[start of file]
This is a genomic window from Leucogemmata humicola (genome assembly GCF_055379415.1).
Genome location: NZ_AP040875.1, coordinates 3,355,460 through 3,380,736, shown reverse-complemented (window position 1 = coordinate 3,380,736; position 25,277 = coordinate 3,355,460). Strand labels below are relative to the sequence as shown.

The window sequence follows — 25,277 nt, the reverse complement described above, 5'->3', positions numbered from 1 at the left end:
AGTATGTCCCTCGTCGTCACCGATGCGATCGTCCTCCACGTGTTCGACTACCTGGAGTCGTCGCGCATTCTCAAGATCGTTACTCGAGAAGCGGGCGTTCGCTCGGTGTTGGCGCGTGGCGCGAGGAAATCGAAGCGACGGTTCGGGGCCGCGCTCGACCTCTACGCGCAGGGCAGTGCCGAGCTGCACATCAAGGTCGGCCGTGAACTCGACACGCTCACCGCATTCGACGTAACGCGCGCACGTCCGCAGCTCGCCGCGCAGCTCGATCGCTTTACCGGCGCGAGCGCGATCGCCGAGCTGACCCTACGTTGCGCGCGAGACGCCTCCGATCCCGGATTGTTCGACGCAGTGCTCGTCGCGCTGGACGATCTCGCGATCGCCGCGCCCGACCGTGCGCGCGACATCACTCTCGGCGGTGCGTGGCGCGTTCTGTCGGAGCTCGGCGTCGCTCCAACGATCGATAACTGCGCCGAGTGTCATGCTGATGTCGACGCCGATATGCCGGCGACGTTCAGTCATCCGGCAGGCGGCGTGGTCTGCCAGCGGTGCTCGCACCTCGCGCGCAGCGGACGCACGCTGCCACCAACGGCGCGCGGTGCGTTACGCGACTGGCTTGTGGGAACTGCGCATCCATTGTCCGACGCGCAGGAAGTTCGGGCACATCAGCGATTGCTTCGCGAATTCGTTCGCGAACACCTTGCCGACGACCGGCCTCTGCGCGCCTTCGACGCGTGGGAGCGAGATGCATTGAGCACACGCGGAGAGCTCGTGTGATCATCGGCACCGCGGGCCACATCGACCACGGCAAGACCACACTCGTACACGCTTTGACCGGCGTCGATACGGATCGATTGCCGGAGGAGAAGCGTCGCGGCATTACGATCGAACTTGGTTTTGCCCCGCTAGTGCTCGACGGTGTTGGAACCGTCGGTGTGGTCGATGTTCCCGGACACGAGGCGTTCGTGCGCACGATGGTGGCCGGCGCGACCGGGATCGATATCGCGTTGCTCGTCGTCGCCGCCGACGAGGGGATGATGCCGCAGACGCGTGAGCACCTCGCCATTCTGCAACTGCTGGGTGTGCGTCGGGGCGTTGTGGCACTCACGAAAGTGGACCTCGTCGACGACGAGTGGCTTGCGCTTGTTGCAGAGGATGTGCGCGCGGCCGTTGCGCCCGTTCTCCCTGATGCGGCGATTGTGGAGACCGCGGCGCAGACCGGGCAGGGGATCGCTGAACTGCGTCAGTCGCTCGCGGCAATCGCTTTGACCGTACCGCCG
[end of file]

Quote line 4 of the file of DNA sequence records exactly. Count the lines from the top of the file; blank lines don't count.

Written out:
AGTATGTCCCTCGTCGTCACCGATGCGATCGTCCTCCACGTGTTCGACTACCTGGAGTCGTCGCGCATTCTCAAGATCGTTACTCGAGAAGCGGGCGTTCGCTCGGTGTTGGCGCGTGGCGCGAGGAAATCGAAGCGACGGTTCGGGGCCGCGCTCGACCTCTACGCGCAGGGCAGTGCCGAGCTGCACATCAAGGTCGGCCGTGAACTCGACACGCTCACCGCATTCGACGTAACGCGCGCACGTCCGCAGCTCGCCGCGCAGCTCGATCGCTTTACCGGCGCGAGCGCGATCGCCGAGCTGACCCTACGTTGCGCGCGAGACGCCTCCGATCCCGGATTGTTCGACGCAGTGCTCGTCGCGCTGGACGATCTCGCGATCGCCGCGCCCGACCGTGCGCGCGACATCACTCTCGGCGGTGCGTGGCGCGTTCTGTCGGAGCTCGGCGTCGCTCCAACGATCGATAACTGCGCCGAGTGTCATGCTGATGTCGACGCCGATATGCCGGCGACGTTCAGTCATCCGGCAGGCGGCGTGGTCTGCCAGCGGTGCTCGCACCTCGCGCGCAGCGGACGCACGCTGCCACCAACGGCGCGCGGTGCGTTACGCGACTGGCTTGTGGGAACTGCGCATCCATTGTCCGACGCGCAGGAAGTTCGGGCACATCAGCGATTGCTTCGCGAATTCGTTCGCGAACACCTTGCCGACGACCGGCCTCTGCGCGCCTTCGACGCGTGGGAGCGAGATGCATTGAGCACACGCGGAGAGCTCGTGTGATCATCGGCACCGCGGGCCACATCGACCACGGCAAGACCACACTCGTACACGCTTTGACCGGCGTCGATACGGATCGATTGCCGGAGGAGAAGCGTCGCGGCATTACGATCGAACTTGGTTTTGCCCCGCTAGTGCTCGACGGTGTTGGAACCGTCGGTGTGGTCGATGTTCCCGGACACGAGGCGTTCGTGCGCACGATGGTGGCCGGCGCGACCGGGATCGATATCGCGTTGCTCGTCGTCGCCGCCGACGAGGGGATGATGCCGCAGACGCGTGAGCACCTCGCCATTCTGCAACTGCTGGGTGTGCGTCGGGGCGTTGTGGCACTCACGAAAGTGGACCTCGTCGACGACGAGTGGCTTGCGCTTGTTGCAGAGGATGTGCGCGCGGCCGTTGCGCCCGTTCTCCCTGATGCGGCGATTGTGGAGACCGCGGCGCAGACCGGGCAGGGGATCGCTGAACTGCGTCAGTCGCTCGCGGCAATCGCTTTGACCGTACCGCCG